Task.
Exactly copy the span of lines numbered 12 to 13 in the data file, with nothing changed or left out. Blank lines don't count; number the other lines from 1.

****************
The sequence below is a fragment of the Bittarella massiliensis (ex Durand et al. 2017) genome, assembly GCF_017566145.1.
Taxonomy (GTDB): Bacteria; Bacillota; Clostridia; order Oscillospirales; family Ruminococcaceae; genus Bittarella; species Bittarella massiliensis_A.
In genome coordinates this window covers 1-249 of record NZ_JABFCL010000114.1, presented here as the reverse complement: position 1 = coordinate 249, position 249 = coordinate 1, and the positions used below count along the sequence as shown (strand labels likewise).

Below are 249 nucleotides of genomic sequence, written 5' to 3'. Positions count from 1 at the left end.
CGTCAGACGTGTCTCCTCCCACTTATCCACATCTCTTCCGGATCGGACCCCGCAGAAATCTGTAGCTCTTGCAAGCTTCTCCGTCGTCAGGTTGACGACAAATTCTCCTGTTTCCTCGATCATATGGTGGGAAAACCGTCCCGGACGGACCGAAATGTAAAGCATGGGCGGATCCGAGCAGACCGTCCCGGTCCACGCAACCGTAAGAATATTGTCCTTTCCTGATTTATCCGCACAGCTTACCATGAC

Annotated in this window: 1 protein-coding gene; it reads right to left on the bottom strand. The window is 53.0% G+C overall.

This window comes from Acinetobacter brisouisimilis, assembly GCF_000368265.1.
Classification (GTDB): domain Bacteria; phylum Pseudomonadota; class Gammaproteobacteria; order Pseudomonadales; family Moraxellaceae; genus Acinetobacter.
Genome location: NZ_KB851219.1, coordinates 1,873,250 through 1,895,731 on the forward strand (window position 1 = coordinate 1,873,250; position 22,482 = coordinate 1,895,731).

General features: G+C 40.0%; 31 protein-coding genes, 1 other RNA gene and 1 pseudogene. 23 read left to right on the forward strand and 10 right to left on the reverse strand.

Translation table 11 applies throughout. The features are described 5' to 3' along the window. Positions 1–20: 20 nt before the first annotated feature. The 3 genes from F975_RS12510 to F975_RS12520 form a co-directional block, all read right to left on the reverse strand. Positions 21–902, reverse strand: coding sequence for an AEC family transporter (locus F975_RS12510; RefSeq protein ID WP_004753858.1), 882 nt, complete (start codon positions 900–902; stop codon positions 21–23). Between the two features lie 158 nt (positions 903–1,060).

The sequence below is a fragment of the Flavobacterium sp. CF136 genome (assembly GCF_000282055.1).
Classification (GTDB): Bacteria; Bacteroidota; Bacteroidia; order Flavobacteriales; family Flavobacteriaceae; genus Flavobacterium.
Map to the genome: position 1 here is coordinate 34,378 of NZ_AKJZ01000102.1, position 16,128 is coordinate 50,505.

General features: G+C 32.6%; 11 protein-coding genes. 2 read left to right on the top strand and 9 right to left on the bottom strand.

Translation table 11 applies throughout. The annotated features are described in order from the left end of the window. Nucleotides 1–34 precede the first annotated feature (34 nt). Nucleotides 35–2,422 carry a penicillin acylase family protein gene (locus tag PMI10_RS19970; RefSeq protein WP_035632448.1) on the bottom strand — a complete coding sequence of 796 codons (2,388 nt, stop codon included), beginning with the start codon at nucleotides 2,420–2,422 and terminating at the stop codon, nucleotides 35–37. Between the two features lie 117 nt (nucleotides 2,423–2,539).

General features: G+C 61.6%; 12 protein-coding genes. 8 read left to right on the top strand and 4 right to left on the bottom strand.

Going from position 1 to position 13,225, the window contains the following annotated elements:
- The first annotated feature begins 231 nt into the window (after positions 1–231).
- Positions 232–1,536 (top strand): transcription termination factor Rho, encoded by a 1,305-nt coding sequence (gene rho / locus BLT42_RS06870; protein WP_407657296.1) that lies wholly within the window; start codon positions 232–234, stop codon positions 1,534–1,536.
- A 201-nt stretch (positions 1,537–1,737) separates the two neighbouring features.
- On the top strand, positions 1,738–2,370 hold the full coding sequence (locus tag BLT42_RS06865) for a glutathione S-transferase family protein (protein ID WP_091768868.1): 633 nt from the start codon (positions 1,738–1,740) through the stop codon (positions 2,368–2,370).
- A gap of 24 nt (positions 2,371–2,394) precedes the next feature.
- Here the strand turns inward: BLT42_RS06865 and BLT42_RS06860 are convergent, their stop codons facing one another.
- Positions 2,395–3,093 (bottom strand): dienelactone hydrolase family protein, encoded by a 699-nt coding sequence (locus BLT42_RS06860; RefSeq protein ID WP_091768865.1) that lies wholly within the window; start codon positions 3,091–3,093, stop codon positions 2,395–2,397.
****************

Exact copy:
The sequence below is a fragment of the Flavobacterium sp. CF136 genome (assembly GCF_000282055.1).
Classification (GTDB): Bacteria; Bacteroidota; Bacteroidia; order Flavobacteriales; family Flavobacteriaceae; genus Flavobacterium.